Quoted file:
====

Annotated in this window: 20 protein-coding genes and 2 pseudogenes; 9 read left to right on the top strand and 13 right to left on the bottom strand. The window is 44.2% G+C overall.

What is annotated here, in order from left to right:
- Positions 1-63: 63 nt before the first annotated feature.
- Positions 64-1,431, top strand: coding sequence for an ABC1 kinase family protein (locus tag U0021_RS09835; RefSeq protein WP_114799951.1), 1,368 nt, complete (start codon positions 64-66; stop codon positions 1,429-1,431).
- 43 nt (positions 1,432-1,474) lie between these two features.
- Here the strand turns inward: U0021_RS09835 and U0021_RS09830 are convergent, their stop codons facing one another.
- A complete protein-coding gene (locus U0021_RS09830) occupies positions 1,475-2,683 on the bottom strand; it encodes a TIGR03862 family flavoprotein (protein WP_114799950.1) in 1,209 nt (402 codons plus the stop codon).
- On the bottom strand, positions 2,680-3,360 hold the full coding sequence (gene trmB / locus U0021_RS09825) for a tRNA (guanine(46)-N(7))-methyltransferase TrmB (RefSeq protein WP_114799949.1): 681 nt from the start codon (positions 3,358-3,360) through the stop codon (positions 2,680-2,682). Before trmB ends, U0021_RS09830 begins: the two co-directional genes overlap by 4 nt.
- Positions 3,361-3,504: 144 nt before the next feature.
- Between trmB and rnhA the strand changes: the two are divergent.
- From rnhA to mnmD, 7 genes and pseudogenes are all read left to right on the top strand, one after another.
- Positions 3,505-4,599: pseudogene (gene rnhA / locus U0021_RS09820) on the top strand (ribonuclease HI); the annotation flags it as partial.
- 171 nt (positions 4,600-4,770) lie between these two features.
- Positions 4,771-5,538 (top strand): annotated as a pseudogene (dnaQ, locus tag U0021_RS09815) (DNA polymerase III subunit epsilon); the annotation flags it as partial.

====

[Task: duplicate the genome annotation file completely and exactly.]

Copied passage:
Annotated in this window: 20 protein-coding genes and 2 pseudogenes; 9 read left to right on the top strand and 13 right to left on the bottom strand. The window is 44.2% G+C overall.

What is annotated here, in order from left to right:
- Positions 1-63: 63 nt before the first annotated feature.
- Positions 64-1,431, top strand: coding sequence for an ABC1 kinase family protein (locus tag U0021_RS09835; RefSeq protein WP_114799951.1), 1,368 nt, complete (start codon positions 64-66; stop codon positions 1,429-1,431).
- 43 nt (positions 1,432-1,474) lie between these two features.
- Here the strand turns inward: U0021_RS09835 and U0021_RS09830 are convergent, their stop codons facing one another.
- A complete protein-coding gene (locus U0021_RS09830) occupies positions 1,475-2,683 on the bottom strand; it encodes a TIGR03862 family flavoprotein (protein WP_114799950.1) in 1,209 nt (402 codons plus the stop codon).
- On the bottom strand, positions 2,680-3,360 hold the full coding sequence (gene trmB / locus U0021_RS09825) for a tRNA (guanine(46)-N(7))-methyltransferase TrmB (RefSeq protein WP_114799949.1): 681 nt from the start codon (positions 3,358-3,360) through the stop codon (positions 2,680-2,682). Before trmB ends, U0021_RS09830 begins: the two co-directional genes overlap by 4 nt.
- Positions 3,361-3,504: 144 nt before the next feature.
- Between trmB and rnhA the strand changes: the two are divergent.
- From rnhA to mnmD, 7 genes and pseudogenes are all read left to right on the top strand, one after another.
- Positions 3,505-4,599: pseudogene (gene rnhA / locus U0021_RS09820) on the top strand (ribonuclease HI); the annotation flags it as partial.
- 171 nt (positions 4,600-4,770) lie between these two features.
- Positions 4,771-5,538 (top strand): annotated as a pseudogene (dnaQ, locus tag U0021_RS09815) (DNA polymerase III subunit epsilon); the annotation flags it as partial.